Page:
Phishers Learn to Exploit VeriSign
Everyone knows not to believe everything they read on the Web. But things get sticky when a company whose main businesses is assuring the security of online transactions gives you assurances that don't hold up.
A few days ago, I received e-mail ostensibly from Bridgeport (Conn.)-based People's Bank, informing me of some security problem and asking me to click on a link and enter my account information. I get dozens of these phishing attempts, and when I see a new one, I'll often check it out. (Don't try this at home -- I use a special isolated computer to protect myself and my PC against the viruses, worms, and other nasties that these sites often attempt to download to a user's machine.)
VULNERABLE ARCHITECTURE. The e-mail had the usual giveaways to alert the wary. I'm not a customer of the bank. The link pointed to a numerical Internet address, not www.peoples.com, the bank's genuine site. And the bank's name was prominently misspelled "Peopel's" in one reference. Phishers have used the names of many banks and businesses in other phishing scams.
But the phony bank Web site the message linked to features a graphic of a VeriSign seal with the text "VeriSign Secure Site: Click to Verify." When I clicked on the seal, I got a page from a VeriSign server that announced in bold blue type: "PCB.PEOPLES.COM is a VeriSign Secure Site" and that its status was "valid." I had to read way down into the text on the page to be advised: "To ensure that this is a legitimate VeriSign Secure Site, make sure that the original URL of the site you are visiting comes from PCB.PEOPLES.COM" -- which, of course, it did not.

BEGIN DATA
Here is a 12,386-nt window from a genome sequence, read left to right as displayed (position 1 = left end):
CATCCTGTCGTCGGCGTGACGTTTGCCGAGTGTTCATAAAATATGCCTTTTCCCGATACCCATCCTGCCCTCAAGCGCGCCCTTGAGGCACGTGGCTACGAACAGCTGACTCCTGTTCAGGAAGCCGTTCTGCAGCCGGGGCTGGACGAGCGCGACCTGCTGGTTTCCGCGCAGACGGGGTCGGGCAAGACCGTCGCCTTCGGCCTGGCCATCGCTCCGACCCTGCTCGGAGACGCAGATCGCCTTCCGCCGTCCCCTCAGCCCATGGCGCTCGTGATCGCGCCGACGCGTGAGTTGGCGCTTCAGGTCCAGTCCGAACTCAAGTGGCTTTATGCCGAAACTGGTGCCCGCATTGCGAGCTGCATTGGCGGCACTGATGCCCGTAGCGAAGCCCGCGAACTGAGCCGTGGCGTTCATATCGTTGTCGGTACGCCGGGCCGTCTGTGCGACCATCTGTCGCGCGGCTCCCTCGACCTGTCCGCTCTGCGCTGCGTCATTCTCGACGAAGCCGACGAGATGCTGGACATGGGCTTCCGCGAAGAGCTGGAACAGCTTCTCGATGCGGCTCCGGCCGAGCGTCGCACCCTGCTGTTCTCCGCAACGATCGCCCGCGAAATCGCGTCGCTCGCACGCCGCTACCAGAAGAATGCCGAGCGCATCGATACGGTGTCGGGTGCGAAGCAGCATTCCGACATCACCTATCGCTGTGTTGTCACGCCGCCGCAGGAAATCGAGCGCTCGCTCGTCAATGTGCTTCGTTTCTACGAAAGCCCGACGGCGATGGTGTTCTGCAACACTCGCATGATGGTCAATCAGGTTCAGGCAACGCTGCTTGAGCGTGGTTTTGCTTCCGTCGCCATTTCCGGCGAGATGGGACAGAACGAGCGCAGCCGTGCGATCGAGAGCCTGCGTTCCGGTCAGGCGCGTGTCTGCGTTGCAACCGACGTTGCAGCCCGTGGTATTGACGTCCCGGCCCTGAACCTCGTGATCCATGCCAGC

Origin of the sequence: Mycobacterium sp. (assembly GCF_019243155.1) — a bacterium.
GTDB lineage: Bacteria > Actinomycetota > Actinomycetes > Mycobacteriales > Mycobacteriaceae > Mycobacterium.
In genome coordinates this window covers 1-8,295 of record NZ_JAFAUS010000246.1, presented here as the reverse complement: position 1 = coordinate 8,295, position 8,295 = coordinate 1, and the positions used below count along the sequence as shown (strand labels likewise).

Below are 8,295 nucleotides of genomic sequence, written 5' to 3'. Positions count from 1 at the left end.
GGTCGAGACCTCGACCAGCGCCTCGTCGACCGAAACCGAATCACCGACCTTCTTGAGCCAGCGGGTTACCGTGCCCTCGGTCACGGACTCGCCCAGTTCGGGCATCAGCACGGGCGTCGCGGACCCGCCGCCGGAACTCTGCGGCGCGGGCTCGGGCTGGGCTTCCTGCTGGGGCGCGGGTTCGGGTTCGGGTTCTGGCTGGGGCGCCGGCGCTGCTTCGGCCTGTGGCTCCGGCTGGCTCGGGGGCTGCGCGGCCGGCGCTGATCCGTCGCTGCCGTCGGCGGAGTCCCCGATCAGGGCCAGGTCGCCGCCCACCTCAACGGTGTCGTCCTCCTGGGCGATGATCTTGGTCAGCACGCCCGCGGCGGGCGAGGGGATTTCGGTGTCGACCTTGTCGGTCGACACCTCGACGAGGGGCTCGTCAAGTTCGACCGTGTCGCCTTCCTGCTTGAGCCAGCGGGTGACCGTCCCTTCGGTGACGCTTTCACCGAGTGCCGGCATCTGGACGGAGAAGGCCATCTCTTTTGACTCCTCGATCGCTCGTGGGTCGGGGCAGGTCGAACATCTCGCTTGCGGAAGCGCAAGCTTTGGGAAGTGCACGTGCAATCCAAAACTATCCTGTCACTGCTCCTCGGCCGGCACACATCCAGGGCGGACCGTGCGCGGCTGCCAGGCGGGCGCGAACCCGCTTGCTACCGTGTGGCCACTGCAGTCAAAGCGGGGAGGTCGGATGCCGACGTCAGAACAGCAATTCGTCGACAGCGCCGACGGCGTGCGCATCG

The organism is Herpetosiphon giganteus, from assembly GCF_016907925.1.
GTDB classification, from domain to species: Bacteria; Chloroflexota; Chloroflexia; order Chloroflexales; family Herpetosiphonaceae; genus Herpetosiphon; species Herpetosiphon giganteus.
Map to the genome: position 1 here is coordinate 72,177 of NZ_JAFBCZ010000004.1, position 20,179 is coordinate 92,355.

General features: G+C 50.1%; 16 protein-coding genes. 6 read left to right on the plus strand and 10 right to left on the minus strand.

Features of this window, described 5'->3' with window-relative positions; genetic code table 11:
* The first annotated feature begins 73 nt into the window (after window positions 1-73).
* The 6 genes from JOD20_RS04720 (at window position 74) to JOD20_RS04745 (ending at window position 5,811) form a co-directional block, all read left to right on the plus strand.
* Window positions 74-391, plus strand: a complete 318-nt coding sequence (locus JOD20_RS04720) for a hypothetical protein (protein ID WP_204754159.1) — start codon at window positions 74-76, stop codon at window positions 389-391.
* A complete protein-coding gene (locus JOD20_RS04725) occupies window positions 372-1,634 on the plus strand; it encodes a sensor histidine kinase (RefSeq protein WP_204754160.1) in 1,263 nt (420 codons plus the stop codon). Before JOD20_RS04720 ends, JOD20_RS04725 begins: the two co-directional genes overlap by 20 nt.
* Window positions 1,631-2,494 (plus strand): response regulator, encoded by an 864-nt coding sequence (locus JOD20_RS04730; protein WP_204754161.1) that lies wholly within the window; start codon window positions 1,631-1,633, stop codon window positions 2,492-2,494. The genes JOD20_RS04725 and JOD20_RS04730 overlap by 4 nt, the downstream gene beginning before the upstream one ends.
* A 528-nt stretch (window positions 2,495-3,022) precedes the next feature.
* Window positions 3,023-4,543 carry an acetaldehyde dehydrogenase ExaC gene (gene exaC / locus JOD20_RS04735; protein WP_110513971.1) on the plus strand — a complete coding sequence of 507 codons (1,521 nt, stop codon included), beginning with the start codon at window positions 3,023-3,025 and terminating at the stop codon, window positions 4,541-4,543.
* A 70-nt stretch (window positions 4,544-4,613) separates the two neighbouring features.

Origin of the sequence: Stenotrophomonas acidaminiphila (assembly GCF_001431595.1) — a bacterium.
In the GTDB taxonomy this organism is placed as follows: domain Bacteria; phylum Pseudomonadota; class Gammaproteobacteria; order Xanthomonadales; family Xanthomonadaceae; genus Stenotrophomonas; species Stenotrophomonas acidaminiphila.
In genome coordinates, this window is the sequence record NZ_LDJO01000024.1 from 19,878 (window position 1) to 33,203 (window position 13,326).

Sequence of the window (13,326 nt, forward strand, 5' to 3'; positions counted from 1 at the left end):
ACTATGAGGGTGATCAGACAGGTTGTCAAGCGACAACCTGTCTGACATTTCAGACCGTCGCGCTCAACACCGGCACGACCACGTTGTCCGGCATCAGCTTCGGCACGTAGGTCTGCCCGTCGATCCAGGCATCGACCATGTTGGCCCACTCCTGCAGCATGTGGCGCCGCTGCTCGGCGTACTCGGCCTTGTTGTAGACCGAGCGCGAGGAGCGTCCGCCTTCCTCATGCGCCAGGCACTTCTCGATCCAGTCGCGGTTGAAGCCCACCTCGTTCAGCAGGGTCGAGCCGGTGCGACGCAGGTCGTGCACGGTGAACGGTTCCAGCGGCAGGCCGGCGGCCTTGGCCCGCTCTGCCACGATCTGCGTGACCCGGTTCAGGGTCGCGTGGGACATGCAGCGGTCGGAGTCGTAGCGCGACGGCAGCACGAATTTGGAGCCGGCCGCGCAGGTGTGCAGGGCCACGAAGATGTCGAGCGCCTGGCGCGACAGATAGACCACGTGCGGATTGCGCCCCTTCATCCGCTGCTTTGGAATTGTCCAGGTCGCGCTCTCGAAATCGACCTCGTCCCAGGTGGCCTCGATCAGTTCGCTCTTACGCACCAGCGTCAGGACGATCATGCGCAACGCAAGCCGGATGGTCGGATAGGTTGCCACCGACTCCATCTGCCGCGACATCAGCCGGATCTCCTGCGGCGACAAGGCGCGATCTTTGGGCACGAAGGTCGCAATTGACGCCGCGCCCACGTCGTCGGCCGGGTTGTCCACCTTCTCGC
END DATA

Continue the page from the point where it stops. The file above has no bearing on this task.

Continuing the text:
When I brought the matter to the attention of Mountain View (Calif.)-based VeriSign (VRSN ), Group Product Manager Tim Callan wrote in an e-mail: "This phisher has built his spoof on top of VeriSign's version 1 seal architecture. The version 1 architecture was conceived and created before phishing was a phenomenon, and so it was not designed with that attack in mind.